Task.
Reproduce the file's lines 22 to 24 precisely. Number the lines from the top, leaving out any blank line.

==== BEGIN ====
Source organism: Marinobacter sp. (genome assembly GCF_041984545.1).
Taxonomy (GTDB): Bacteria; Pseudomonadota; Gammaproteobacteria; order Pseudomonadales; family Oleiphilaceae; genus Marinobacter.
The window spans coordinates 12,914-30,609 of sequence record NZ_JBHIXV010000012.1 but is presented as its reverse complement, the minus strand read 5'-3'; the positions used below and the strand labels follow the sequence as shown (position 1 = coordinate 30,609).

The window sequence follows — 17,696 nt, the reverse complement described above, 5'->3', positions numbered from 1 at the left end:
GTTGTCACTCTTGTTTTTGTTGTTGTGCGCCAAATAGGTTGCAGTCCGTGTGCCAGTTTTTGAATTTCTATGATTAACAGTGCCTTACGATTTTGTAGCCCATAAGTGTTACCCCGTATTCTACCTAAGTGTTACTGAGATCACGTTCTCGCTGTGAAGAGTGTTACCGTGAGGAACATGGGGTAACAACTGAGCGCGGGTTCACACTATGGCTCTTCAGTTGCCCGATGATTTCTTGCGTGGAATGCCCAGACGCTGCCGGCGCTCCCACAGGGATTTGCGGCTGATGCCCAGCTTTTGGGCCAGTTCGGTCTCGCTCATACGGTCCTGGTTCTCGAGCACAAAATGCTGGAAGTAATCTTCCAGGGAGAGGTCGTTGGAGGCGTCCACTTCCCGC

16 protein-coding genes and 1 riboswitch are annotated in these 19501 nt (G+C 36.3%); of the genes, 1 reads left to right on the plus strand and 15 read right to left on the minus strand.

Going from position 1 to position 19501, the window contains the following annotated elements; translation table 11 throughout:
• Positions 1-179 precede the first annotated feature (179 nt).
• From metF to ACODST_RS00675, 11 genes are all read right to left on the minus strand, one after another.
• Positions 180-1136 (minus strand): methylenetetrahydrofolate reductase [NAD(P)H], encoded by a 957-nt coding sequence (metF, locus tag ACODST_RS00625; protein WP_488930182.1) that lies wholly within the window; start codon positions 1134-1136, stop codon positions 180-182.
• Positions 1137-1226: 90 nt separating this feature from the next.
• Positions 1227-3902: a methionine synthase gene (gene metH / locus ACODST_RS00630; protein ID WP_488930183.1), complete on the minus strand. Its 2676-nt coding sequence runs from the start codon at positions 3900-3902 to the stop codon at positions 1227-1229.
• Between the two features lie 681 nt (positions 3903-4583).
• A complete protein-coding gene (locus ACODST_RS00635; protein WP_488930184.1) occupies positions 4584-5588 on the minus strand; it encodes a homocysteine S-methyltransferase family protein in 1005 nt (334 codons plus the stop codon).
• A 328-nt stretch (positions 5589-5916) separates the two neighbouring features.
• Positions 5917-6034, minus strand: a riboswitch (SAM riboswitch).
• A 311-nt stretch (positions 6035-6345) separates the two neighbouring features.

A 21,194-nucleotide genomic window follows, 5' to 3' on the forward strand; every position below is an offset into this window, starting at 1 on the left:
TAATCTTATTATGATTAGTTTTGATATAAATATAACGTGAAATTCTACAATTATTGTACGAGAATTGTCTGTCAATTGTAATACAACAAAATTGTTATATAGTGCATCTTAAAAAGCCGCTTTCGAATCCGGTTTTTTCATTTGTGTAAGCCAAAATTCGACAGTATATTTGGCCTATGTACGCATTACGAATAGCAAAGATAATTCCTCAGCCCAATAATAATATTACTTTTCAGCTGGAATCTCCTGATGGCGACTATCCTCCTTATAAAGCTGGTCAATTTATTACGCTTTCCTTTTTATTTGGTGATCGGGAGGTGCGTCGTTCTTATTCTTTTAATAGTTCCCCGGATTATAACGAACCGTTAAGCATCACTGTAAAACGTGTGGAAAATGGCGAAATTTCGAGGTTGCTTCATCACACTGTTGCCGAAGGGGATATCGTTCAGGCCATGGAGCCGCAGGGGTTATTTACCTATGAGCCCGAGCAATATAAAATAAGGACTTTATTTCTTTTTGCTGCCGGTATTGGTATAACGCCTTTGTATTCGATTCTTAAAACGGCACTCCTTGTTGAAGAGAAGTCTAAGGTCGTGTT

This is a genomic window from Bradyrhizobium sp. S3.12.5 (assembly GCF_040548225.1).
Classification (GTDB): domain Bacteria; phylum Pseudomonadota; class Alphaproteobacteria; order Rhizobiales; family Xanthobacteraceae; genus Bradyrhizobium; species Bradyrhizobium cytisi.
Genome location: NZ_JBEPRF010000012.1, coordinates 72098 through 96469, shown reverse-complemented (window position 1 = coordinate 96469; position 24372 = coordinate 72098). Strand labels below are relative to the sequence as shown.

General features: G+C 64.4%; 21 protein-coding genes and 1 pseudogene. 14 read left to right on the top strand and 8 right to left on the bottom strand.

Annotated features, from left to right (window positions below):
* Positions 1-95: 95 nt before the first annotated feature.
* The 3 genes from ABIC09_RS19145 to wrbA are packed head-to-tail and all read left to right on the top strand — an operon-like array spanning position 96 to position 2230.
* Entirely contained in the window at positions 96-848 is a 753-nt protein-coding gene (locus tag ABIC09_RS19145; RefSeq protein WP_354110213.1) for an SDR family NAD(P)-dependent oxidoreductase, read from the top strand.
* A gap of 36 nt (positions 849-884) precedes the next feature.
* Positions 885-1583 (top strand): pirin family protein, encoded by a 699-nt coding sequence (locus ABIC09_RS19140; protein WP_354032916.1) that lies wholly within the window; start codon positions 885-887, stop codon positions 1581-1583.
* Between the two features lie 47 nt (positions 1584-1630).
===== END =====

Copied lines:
Genome location: NZ_JBEPRF010000012.1, coordinates 72098 through 96469, shown reverse-complemented (window position 1 = coordinate 96469; position 24372 = coordinate 72098). Strand labels below are relative to the sequence as shown.

General features: G+C 64.4%; 21 protein-coding genes and 1 pseudogene. 14 read left to right on the top strand and 8 right to left on the bottom strand.

Annotated features, from left to right (window positions below):